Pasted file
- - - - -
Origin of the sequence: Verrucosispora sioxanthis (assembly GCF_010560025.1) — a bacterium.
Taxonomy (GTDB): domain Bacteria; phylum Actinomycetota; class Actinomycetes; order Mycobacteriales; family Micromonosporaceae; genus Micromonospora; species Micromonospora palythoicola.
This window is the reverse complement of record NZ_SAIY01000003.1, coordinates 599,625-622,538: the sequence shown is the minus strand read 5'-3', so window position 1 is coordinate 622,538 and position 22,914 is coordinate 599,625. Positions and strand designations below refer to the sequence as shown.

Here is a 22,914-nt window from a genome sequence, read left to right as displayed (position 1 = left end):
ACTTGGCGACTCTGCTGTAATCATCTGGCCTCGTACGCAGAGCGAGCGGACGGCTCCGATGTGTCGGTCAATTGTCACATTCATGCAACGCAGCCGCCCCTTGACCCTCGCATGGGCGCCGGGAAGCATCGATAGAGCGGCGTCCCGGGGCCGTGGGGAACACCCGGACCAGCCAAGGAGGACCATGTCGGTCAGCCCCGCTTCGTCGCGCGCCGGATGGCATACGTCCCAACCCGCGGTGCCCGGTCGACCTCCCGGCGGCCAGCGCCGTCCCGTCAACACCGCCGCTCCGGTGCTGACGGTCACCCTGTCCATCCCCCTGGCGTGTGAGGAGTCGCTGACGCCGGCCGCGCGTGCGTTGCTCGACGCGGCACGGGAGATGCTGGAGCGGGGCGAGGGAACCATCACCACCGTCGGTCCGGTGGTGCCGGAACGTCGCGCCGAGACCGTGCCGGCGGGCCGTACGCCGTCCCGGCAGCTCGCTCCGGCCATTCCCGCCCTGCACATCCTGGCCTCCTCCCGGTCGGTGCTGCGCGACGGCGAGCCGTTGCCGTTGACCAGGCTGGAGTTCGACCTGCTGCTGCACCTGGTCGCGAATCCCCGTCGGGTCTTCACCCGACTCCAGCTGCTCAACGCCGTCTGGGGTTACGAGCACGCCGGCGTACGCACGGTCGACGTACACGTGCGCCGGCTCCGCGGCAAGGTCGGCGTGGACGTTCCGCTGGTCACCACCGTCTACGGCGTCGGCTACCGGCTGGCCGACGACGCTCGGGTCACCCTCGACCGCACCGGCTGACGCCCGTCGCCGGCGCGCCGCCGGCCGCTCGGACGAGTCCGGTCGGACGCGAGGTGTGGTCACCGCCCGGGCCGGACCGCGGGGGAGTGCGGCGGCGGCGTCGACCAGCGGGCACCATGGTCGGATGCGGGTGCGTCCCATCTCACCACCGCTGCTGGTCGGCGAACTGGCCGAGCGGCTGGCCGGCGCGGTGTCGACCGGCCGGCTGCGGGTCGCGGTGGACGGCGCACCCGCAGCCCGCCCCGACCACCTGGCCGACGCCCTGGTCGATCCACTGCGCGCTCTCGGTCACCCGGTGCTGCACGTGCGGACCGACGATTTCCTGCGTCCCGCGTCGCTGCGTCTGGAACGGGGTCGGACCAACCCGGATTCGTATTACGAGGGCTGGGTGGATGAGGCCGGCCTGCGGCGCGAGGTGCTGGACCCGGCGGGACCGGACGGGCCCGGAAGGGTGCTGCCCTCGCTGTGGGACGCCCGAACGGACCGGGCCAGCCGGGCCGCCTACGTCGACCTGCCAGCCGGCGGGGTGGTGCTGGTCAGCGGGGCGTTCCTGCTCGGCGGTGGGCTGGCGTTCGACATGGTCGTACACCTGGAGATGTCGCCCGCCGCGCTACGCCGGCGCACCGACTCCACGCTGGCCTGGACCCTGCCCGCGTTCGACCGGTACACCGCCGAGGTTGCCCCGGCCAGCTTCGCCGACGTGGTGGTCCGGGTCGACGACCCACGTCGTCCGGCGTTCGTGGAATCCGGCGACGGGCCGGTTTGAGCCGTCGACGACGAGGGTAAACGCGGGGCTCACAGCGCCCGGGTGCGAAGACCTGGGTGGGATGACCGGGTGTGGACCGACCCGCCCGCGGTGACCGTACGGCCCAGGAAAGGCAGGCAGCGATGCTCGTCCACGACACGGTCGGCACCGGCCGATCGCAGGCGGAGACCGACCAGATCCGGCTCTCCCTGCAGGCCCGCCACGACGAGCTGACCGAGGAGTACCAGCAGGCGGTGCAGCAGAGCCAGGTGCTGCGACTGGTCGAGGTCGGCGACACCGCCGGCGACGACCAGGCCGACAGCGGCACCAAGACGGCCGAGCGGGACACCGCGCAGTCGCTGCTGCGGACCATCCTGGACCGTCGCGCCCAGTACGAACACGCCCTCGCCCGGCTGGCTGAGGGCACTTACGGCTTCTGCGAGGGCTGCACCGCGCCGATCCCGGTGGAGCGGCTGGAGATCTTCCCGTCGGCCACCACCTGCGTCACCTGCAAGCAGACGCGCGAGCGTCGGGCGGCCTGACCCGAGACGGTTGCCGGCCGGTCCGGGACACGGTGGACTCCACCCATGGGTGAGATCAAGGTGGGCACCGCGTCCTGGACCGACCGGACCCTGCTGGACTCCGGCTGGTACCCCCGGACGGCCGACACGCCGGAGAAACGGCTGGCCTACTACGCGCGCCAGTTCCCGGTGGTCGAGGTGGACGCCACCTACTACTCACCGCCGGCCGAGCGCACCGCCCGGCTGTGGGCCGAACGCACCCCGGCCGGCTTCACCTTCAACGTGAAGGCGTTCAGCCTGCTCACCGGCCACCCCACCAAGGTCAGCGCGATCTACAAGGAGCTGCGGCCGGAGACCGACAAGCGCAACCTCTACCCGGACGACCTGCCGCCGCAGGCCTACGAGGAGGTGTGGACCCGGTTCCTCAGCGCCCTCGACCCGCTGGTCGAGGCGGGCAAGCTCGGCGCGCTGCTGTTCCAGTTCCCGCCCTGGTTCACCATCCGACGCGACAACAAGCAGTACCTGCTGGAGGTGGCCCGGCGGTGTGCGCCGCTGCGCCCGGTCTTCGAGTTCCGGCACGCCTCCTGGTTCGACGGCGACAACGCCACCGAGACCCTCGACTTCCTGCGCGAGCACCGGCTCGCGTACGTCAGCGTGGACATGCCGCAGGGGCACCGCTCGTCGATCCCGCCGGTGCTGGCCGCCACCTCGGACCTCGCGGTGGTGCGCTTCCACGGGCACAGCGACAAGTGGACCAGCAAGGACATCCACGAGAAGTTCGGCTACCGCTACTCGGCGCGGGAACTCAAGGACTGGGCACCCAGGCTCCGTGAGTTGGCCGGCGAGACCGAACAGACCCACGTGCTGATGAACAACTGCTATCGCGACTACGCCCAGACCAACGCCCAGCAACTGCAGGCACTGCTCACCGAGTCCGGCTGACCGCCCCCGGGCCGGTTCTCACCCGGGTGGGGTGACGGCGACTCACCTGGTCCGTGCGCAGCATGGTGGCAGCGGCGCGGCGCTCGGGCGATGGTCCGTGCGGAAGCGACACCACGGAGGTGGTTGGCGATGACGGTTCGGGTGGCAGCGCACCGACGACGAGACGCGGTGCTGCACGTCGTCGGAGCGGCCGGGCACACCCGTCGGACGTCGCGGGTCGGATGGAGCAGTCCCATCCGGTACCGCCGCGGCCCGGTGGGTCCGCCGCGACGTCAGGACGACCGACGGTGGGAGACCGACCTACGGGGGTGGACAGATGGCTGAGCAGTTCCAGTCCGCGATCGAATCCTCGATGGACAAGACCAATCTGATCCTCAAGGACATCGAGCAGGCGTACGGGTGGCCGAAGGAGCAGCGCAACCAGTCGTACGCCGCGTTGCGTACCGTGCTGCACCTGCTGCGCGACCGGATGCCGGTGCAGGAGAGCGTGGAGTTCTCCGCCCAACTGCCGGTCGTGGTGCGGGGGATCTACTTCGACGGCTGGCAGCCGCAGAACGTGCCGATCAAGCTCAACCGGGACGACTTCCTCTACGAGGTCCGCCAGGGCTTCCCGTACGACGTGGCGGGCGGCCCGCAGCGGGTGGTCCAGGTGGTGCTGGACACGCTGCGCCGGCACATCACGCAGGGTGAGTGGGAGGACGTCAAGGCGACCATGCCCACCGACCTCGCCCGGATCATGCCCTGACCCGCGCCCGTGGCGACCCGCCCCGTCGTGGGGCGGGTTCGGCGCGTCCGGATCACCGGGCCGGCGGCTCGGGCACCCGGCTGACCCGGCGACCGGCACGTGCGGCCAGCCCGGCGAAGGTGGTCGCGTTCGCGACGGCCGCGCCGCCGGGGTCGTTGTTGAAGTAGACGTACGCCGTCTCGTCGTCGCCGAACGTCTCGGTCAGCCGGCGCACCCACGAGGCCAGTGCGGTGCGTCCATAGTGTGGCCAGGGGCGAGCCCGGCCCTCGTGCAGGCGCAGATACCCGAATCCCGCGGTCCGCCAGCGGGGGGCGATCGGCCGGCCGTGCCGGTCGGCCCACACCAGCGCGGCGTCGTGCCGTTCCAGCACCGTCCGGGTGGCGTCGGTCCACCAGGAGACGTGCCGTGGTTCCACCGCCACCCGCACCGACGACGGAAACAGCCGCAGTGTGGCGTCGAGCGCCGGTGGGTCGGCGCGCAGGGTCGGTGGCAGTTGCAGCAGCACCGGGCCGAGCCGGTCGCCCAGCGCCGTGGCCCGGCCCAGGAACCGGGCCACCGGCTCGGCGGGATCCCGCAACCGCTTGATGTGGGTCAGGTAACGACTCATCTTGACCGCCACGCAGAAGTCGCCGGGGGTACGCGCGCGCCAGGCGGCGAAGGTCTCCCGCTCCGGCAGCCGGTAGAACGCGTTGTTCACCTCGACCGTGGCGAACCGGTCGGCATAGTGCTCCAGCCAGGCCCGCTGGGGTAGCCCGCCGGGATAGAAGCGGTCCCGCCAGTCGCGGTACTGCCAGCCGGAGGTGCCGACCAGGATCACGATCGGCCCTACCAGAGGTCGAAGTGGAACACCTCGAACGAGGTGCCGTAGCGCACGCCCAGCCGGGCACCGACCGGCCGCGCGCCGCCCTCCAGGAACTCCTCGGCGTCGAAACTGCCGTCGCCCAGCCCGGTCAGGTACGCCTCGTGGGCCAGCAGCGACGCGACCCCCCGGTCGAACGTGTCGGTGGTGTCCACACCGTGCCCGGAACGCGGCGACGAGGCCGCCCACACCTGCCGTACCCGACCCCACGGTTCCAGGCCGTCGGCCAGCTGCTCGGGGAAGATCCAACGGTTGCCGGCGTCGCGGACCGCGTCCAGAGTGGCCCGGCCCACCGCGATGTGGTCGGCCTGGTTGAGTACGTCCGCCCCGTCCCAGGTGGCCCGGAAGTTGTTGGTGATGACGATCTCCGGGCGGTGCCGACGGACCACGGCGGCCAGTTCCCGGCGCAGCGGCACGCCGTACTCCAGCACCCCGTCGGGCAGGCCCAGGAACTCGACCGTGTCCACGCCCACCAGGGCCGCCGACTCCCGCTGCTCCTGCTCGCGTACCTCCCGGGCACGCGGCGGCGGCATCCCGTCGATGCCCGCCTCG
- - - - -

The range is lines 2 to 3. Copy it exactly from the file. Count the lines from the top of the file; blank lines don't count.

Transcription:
Taxonomy (GTDB): domain Bacteria; phylum Actinomycetota; class Actinomycetes; order Mycobacteriales; family Micromonosporaceae; genus Micromonospora; species Micromonospora palythoicola.
This window is the reverse complement of record NZ_SAIY01000003.1, coordinates 599,625-622,538: the sequence shown is the minus strand read 5'-3', so window position 1 is coordinate 622,538 and position 22,914 is coordinate 599,625. Positions and strand designations below refer to the sequence as shown.